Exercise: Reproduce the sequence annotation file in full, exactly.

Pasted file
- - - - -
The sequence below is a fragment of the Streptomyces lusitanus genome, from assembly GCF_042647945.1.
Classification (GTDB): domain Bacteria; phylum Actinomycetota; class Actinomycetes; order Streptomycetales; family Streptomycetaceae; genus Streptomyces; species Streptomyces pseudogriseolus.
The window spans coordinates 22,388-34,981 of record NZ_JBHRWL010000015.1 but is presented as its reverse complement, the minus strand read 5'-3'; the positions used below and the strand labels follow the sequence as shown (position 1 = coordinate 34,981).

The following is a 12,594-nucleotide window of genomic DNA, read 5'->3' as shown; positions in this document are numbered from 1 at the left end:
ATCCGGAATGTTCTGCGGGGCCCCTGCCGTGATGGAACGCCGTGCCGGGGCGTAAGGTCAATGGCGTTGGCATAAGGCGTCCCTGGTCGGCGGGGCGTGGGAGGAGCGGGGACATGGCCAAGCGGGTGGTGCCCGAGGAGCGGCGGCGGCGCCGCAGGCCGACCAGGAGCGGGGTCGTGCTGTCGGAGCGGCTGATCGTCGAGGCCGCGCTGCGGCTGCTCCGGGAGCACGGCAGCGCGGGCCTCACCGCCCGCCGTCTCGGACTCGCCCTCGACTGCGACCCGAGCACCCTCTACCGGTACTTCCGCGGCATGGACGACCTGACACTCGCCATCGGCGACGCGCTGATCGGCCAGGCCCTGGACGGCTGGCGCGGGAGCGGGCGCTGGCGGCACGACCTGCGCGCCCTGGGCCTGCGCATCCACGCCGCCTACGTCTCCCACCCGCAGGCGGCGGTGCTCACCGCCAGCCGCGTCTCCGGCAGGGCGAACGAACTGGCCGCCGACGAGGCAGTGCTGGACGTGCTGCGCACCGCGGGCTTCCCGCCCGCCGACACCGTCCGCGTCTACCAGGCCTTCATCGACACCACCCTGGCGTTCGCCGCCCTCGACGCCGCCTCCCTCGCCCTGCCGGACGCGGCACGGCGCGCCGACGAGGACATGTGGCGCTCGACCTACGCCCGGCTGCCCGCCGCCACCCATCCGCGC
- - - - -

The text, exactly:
The sequence below is a fragment of the Streptomyces lusitanus genome, from assembly GCF_042647945.1.
Classification (GTDB): domain Bacteria; phylum Actinomycetota; class Actinomycetes; order Streptomycetales; family Streptomycetaceae; genus Streptomyces; species Streptomyces pseudogriseolus.
The window spans coordinates 22,388-34,981 of record NZ_JBHRWL010000015.1 but is presented as its reverse complement, the minus strand read 5'-3'; the positions used below and the strand labels follow the sequence as shown (position 1 = coordinate 34,981).

The following is a 12,594-nucleotide window of genomic DNA, read 5'->3' as shown; positions in this document are numbered from 1 at the left end:
ATCCGGAATGTTCTGCGGGGCCCCTGCCGTGATGGAACGCCGTGCCGGGGCGTAAGGTCAATGGCGTTGGCATAAGGCGTCCCTGGTCGGCGGGGCGTGGGAGGAGCGGGGACATGGCCAAGCGGGTGGTGCCCGAGGAGCGGCGGCGGCGCCGCAGGCCGACCAGGAGCGGGGTCGTGCTGTCGGAGCGGCTGATCGTCGAGGCCGCGCTGCGGCTGCTCCGGGAGCACGGCAGCGCGGGCCTCACCGCCCGCCGTCTCGGACTCGCCCTCGACTGCGACCCGAGCACCCTCTACCGGTACTTCCGCGGCATGGACGACCTGACACTCGCCATCGGCGACGCGCTGATCGGCCAGGCCCTGGACGGCTGGCGCGGGAGCGGGCGCTGGCGGCACGACCTGCGCGCCCTGGGCCTGCGCATCCACGCCGCCTACGTCTCCCACCCGCAGGCGGCGGTGCTCACCGCCAGCCGCGTCTCCGGCAGGGCGAACGAACTGGCCGCCGACGAGGCAGTGCTGGACGTGCTGCGCACCGCGGGCTTCCCGCCCGCCGACACCGTCCGCGTCTACCAGGCCTTCATCGACACCACCCTGGCGTTCGCCGCCCTCGACGCCGCCTCCCTCGCCCTGCCGGACGCGGCACGGCGCGCCGACGAGGACATGTGGCGCTCGACCTACGCCCGGCTGCCCGCCGCCACCCATCCGCGC